Facing the cathedral is the 18th-century Paço Episcopal (no longer open to visitors), with a pointy roof and an exterior finished in...
Housed within the walls of the Cidade Velha, the sé was completed in 1251, on what was probably the site of a Roman temple, then a...
Taverna da Sé
This small in-crowd taverna in the old town comes alive at night. There are some outdoor tables in its very quaint square.
Old Town · interesting places nearby
Cidade Velha information
Within medieval walls, the picturesque Cidade Velha consists of winding, peaceful cobbled streets and squares, reconstructed in a melange of styles following successive batterings – first by marauding British and then two big earthquakes.
Enter through the neoclassical Arco da Vila , built by order of Bishop Francisco Gomes, Faro’s answer to the Marquês de Pombal, who oversaw Faro’s reconstruction after the 1755 earthquake. The top of the street opens onto the orange-tree-lined Largo da Sé, with the câmara municipal (town hall) on the left, the Paço Episcopal (Bishop’s Palace) on the right and the ancient sé (cathedral) in front of you.
The sé was completed in 1251, on what was probably the site of a Roman temple, then a Visigoth cathedral and then a Moorish mosque. Only the tower gate and several chapels remain of the original Romanesque-Gothic exterior – the rest was devoured in 1755. It was rebuilt in a polygamy of Gothic, Renaissance and baroque styles, with intense gilded carving alongside elaborate tilework inside. The baroque organ is worth noting. Climb up to the rooftop miradouro (lookout) for views across the pretty walled town to the sea. If you’re lucky, you might see storks nesting in the bell towers. The cathedral buildings also house the Museu Capitular , with an assortment of sacred artwork (vestments, chalices, saint statues in glass boxes), and a small 18th-century shrine built of bones to remind you of your mortality.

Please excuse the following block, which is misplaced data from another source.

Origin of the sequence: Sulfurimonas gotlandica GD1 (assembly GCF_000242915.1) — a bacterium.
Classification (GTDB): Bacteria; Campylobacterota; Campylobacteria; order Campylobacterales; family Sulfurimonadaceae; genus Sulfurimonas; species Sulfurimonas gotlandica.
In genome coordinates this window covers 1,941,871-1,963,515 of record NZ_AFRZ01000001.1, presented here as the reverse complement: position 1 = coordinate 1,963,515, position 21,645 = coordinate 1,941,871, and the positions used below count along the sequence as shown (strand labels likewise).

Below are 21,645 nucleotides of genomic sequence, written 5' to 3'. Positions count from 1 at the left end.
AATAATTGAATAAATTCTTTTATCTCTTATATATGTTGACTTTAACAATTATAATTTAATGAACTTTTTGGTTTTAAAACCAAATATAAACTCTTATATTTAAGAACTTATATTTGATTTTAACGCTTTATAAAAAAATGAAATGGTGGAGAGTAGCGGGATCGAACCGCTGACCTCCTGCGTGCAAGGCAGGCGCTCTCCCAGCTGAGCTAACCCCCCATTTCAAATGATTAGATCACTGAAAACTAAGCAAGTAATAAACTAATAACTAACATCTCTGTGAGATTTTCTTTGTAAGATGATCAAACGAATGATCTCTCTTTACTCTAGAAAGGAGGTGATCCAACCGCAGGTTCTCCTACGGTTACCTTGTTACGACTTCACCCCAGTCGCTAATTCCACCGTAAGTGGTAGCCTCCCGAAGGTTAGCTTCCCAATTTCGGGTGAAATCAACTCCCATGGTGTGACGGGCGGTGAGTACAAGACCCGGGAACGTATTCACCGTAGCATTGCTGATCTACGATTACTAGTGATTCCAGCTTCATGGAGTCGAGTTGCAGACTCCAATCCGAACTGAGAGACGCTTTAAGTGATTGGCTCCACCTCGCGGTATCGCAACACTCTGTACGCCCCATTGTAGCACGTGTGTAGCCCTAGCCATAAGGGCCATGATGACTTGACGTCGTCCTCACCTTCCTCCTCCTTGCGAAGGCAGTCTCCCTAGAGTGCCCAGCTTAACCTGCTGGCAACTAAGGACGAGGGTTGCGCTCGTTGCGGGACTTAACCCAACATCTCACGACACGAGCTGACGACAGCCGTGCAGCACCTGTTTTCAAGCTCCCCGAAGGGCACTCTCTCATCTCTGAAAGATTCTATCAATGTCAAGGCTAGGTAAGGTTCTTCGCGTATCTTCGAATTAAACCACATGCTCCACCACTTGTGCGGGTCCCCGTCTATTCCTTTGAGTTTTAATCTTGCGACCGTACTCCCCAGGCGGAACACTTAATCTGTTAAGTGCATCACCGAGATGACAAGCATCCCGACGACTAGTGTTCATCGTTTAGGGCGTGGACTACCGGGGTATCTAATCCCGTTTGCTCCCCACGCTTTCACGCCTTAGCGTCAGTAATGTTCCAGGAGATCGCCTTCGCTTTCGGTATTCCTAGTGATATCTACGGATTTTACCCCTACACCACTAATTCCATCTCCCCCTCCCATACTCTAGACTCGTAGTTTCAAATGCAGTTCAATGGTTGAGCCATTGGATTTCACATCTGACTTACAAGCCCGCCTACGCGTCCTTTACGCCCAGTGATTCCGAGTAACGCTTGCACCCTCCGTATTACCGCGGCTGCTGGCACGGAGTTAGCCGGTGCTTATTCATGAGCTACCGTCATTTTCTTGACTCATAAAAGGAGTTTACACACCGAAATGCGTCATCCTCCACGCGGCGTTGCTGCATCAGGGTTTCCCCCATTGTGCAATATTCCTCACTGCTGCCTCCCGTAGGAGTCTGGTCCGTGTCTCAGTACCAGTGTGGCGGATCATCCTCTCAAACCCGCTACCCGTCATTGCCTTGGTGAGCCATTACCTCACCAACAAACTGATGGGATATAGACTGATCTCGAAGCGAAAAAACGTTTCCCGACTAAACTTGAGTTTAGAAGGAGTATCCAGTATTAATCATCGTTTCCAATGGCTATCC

Facing the cathedral is the 18th-century Paço Episcopal (no longer open to visitors), with a pointy roof and finished in multicoloured azulejos (hand-painted tiles); it’s the successor to the previous Episcopal dwelling trashed by British troops in 1596. At the southern end of the square is a small 15th-century town gate, the Arco da Porta Nova , leading to the ferry pier.
Next to the cathedral is the stately 16th-century Convento de Nossa Senhora da Assunção , now housing the Museu Municipal, also known by its former name, Museu Arqueológico.
Also nearby is Trem Municipal Gallery of Art . This attractively converted building houses temporary exhibitions by known locals and international artists – painters, photographers, installation artists and sculptors. It’s worth popping in here to see what’s on.
From here you can leave the old town through the medieval Arco de Repouso (Gate of Rest) – apparently Afonso III, after taking Faro from the Moors, put his feet up and heard Mass nearby. Around the gateway are some of the town walls’ oldest sections – Afonso III’s improvements on the Moorish defences.